In addition, a local area network entails significant savings, both in time, since information and work management is achieved, as well as money, since it is not necessary to buy many Peripherals, less paper is consumed, and in a connection to Internet can be used a single telephone or Broadband connection shared by several computers connected in the Network.

Important features

  • Broadcast technology (broadcast) with the shared transmission medium.
  • Transmission capacity between 1 Mbps and 1 Gbps.
  • Maximum extension no more than 3 km (an FDDI can reach 200 km)
  • Use of a private means of communication
  • The simplicity of the transmission medium it uses (Coaxial Cable, Telephone Cables and Optical Fiber)
  • The ease with which changes can be made to Hardware and Software
  • Great variety and number of connected devices
  • Possibility of connection with other networks
  • Limiting 100 m, can reach more if repeaters are used.

Network topology

Network topology defines the structure of a network. A part of the topological definition is the Physical Topology, which is the actual arrangement of the Cables or media. The other part is the Logical Topology, which defines how Hosts access the media to send data. The most commonly used topologies are the following:

Physical topologies

  • A circular bus topology uses a single backbone cable that must be terminated at both ends. All Hosts connect directly to this Backbone.
  • The Ring topology connects one host to the next and the last host to the first. This creates a physical ring of wire.
  • The star topology connects all cables to a central point of concentration.
  • An Extended Star Topology connects individual stars to each other by connecting Hubs or Switches. This topology can extend the reach and coverage of the network.
  • A hierarchical topology is similar to an extended star. But instead of connecting the HUBs or Switches to each other, the system connects to a computer that controls the traffic of the topology.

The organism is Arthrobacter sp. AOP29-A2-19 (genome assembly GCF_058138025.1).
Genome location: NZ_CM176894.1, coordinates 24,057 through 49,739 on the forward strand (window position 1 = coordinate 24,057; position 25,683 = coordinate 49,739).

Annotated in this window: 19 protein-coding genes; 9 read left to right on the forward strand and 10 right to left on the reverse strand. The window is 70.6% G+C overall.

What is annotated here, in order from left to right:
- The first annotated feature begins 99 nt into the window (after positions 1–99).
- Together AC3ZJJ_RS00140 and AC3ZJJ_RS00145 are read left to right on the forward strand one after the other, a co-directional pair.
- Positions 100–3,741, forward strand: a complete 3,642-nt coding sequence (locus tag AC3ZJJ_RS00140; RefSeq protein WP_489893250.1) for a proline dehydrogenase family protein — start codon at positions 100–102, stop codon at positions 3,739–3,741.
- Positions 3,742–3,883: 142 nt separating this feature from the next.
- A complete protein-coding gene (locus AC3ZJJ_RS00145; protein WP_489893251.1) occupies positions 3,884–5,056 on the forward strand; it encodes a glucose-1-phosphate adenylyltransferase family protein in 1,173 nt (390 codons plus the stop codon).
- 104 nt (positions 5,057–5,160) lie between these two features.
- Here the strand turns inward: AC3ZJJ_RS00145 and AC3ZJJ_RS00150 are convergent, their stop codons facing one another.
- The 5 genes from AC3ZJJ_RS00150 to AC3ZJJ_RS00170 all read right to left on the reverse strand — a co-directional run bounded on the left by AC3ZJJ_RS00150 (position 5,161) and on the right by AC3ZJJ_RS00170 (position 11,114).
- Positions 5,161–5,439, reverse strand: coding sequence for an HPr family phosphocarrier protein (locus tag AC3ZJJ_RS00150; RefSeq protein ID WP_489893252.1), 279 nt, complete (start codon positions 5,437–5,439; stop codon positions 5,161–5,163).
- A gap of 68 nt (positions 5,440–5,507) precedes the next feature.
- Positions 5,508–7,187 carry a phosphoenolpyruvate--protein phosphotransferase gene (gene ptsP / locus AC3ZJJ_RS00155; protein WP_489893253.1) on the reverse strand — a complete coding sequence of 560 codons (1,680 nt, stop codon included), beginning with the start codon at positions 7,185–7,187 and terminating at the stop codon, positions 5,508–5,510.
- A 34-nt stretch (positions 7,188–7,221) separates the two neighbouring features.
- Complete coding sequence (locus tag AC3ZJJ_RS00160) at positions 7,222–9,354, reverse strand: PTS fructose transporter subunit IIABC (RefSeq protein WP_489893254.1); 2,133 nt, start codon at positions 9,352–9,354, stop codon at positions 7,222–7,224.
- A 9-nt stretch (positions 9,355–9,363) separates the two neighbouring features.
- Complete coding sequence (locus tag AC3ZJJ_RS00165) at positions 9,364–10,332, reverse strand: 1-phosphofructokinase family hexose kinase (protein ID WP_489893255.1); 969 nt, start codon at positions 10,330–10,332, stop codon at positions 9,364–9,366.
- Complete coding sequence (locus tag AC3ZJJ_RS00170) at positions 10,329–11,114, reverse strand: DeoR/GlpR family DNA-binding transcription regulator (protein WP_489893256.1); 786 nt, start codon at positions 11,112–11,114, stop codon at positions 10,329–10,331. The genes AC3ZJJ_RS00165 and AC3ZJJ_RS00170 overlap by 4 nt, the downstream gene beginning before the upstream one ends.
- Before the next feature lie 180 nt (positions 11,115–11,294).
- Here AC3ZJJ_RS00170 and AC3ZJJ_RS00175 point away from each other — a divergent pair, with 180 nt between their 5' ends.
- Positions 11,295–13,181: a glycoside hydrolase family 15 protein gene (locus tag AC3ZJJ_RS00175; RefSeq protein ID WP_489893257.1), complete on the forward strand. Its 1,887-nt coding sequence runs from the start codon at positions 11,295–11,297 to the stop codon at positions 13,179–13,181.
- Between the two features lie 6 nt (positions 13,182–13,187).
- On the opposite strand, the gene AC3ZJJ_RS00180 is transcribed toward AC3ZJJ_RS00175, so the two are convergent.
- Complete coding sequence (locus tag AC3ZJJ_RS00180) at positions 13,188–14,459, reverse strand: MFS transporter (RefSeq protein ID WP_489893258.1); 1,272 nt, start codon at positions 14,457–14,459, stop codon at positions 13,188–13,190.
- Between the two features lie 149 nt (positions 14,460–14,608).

• The Mesh Topology is implemented to provide the highest possible protection to avoid a service interruption. The use of a mesh topology in the networked control systems of a nuclear plant would be an excellent example. In this topology, each Host has its own connections to the other hosts. Although the Internet has multiple paths to any location, it does not adopt the full mesh topology.
  • The Tree Topology has several terminals connected so that the network branches from a Base Server.

Logical topologies

The logical topology of a network is the way that hosts communicate across the medium. The two most common types of logical topologies are broadcast and token broadcast.

  • The topology broadcast simply means that each host sends its data to all other hosts on the network medium. There is no order that stations must follow to use the network. It’s first come, first served, it’s how Ethernet works.
  • The Token Transmission Topology controls access to the network by transmitting an electronic Token to each Host sequentially. When a host receives the token, that Host can send data over the network. If the host doesn’t have any data to send, it passes the token to the next host and the process repeats itself. Two examples of networks that use token transmission are Token Ring and Fiber Distributed Data Interface (FDDI). Arcnet is a variation of Token Ring and FDDI. Arcnet is the transmission of Tokens in a Bus Topology.